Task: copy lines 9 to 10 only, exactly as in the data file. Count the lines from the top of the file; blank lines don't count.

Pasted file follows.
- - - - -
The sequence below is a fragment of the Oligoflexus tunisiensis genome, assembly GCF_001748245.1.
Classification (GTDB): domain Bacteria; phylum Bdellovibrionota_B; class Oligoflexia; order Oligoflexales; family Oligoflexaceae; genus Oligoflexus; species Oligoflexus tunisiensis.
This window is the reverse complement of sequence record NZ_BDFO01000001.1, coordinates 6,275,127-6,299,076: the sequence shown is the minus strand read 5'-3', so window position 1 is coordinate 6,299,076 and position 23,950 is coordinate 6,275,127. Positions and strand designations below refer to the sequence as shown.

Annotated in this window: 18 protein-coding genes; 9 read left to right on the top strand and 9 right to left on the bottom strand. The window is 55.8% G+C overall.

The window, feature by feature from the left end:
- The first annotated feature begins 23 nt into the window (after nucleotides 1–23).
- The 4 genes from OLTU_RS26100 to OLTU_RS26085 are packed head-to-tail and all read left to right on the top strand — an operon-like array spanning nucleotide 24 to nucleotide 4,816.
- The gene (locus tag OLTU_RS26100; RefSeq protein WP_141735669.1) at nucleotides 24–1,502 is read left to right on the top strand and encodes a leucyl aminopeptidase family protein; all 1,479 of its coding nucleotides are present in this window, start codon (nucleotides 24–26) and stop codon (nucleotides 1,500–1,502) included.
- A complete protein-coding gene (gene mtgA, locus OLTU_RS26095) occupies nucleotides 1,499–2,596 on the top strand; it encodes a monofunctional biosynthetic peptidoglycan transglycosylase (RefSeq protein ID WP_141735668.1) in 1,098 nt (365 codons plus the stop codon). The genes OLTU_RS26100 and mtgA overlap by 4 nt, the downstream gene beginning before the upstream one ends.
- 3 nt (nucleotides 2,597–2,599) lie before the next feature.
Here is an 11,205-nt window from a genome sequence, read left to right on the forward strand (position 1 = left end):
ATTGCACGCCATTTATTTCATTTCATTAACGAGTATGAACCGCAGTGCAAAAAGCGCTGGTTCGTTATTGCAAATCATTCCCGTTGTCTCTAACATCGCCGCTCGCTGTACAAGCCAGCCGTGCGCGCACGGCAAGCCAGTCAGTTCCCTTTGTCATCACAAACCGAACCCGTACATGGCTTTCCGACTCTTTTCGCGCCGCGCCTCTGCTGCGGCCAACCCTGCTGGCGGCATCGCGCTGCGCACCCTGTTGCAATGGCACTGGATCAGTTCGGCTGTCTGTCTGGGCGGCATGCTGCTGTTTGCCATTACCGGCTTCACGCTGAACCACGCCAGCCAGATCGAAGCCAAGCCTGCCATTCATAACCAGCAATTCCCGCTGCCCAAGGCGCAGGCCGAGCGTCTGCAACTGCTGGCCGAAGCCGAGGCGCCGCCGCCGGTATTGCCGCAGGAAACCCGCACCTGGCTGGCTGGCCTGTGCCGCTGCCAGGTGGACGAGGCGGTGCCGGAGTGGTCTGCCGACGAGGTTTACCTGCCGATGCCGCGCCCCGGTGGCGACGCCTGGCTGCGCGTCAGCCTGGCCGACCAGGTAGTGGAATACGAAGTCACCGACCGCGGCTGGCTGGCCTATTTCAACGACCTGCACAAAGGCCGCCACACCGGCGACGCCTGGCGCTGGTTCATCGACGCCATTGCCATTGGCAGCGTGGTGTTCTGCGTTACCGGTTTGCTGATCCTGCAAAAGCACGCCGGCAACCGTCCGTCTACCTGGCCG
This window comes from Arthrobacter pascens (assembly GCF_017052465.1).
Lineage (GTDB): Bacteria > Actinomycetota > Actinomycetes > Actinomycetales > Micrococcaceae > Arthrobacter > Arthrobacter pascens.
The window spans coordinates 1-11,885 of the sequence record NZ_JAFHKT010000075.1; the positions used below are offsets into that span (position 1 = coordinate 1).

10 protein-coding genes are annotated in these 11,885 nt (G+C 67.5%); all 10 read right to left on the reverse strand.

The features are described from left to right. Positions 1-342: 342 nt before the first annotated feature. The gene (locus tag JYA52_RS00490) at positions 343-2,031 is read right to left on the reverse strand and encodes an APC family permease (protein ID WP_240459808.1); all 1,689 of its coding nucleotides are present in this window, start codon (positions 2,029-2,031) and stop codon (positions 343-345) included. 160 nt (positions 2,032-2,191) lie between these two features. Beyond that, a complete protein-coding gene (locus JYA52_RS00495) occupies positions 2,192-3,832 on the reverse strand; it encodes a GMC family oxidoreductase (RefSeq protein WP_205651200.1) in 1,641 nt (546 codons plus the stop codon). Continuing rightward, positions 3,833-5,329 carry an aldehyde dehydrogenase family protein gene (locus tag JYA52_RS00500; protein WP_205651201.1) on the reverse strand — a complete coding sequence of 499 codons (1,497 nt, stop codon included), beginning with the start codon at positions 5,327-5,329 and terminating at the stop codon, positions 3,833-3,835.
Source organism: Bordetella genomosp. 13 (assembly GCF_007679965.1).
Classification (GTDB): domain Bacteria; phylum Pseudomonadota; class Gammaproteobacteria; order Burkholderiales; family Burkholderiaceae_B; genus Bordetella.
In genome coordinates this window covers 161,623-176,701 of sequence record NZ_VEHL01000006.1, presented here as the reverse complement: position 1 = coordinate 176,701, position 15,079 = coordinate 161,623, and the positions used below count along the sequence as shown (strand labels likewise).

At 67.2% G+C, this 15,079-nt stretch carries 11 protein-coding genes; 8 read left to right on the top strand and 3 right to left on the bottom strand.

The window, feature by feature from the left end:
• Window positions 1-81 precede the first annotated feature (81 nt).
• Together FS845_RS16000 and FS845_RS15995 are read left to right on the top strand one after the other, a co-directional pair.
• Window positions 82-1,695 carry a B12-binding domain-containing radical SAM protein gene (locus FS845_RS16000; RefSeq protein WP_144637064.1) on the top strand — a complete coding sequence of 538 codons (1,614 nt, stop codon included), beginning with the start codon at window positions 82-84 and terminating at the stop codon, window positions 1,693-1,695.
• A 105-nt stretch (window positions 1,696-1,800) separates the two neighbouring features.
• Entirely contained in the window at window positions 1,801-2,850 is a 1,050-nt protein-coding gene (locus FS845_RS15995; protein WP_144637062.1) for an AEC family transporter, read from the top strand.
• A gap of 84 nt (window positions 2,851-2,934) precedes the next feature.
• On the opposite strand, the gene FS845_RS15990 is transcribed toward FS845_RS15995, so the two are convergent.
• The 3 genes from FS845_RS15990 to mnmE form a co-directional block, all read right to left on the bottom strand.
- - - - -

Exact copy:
- A complete protein-coding gene (gene mtgA, locus OLTU_RS26095) occupies nucleotides 1,499–2,596 on the top strand; it encodes a monofunctional biosynthetic peptidoglycan transglycosylase (RefSeq protein ID WP_141735668.1) in 1,098 nt (365 codons plus the stop codon). The genes OLTU_RS26100 and mtgA overlap by 4 nt, the downstream gene beginning before the upstream one ends.
- 3 nt (nucleotides 2,597–2,599) lie before the next feature.